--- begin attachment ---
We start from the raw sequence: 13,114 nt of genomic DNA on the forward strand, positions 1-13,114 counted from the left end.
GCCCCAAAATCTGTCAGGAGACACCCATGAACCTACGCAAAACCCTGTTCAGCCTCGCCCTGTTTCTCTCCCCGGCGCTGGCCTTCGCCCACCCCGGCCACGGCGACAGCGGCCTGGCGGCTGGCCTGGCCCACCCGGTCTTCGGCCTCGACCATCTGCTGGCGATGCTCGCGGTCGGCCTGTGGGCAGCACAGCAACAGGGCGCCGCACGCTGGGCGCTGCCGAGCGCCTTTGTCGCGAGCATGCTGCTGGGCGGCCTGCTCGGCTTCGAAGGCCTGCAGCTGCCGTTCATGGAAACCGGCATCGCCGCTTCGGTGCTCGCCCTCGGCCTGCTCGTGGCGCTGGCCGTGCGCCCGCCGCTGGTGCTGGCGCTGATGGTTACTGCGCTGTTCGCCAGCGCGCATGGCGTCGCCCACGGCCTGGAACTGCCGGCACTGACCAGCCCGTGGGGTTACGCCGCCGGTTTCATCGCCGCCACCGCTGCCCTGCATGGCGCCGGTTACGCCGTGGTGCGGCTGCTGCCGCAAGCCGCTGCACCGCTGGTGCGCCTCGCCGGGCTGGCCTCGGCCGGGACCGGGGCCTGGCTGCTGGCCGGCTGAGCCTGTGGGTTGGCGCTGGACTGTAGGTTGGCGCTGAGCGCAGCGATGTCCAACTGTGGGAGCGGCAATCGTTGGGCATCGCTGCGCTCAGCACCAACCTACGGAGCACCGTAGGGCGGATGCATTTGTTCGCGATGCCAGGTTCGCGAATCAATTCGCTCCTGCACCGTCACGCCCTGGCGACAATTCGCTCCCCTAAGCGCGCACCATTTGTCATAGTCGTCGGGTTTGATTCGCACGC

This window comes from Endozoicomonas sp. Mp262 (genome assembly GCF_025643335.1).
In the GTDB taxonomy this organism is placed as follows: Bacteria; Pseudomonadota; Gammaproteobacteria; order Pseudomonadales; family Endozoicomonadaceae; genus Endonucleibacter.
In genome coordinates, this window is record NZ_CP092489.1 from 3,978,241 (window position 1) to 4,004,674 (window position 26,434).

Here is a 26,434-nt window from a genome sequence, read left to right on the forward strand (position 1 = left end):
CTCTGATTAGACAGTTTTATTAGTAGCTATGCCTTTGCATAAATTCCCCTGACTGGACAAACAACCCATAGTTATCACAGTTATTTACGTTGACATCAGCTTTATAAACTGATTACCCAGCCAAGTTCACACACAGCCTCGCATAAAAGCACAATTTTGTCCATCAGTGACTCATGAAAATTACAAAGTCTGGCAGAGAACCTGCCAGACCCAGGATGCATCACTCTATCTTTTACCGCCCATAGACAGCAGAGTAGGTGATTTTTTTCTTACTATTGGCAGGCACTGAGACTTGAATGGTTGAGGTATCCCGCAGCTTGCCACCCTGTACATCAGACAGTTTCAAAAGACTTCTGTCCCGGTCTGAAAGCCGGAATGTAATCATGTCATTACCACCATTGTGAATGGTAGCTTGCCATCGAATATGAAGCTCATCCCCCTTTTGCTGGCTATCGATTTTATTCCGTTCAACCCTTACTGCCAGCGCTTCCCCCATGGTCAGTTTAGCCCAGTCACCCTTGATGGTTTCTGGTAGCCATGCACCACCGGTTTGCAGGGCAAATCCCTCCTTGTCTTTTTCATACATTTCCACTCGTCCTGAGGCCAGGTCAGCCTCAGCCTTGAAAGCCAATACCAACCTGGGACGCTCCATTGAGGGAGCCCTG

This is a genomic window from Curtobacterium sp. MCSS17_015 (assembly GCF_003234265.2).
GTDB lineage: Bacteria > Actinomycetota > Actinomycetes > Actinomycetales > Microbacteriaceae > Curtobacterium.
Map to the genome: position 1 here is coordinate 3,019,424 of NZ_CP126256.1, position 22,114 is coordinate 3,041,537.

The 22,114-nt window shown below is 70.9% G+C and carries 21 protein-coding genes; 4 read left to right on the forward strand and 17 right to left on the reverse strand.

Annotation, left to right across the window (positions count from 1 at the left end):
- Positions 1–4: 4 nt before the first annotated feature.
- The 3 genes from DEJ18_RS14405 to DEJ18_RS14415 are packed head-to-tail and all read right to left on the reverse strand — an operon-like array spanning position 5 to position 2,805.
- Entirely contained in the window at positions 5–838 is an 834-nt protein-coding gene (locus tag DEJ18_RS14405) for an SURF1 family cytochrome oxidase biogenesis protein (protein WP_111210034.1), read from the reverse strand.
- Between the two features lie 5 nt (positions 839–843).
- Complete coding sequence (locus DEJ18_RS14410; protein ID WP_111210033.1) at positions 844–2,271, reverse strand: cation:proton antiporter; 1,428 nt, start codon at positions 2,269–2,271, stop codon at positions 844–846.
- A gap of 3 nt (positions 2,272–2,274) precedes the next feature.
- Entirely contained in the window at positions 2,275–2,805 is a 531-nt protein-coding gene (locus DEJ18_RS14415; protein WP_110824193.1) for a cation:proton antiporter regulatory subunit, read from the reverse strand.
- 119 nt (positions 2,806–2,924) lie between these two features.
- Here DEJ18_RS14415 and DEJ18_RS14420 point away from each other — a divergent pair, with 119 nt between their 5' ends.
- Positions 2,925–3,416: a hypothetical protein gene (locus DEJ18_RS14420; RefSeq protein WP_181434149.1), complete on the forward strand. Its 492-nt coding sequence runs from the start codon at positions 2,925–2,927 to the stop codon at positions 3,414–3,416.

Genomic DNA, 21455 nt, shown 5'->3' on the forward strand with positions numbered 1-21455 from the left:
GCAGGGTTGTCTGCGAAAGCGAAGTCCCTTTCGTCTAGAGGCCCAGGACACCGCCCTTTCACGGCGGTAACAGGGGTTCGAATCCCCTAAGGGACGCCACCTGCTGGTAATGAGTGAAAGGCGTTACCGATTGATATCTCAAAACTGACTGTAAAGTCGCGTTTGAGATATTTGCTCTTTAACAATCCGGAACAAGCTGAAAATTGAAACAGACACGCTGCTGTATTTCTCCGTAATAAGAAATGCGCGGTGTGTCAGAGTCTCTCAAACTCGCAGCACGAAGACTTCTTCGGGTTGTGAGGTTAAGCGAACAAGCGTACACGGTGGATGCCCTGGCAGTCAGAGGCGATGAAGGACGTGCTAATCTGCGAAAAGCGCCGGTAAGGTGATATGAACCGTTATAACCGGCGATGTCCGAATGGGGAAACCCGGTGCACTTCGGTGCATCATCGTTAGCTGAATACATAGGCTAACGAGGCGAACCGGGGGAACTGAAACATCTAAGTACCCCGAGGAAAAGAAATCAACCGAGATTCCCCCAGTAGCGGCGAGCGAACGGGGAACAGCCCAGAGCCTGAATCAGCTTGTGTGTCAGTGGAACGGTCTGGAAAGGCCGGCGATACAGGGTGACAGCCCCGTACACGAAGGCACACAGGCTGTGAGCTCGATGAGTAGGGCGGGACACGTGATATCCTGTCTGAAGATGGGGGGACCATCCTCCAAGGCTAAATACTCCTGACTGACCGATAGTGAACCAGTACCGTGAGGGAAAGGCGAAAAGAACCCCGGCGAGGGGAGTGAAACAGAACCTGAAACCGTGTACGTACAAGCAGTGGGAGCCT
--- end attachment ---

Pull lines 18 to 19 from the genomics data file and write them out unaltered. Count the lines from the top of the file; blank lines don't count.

- A gap of 3 nt (positions 2,272–2,274) precedes the next feature.
- Entirely contained in the window at positions 2,275–2,805 is a 531-nt protein-coding gene (locus DEJ18_RS14415; protein WP_110824193.1) for a cation:proton antiporter regulatory subunit, read from the reverse strand.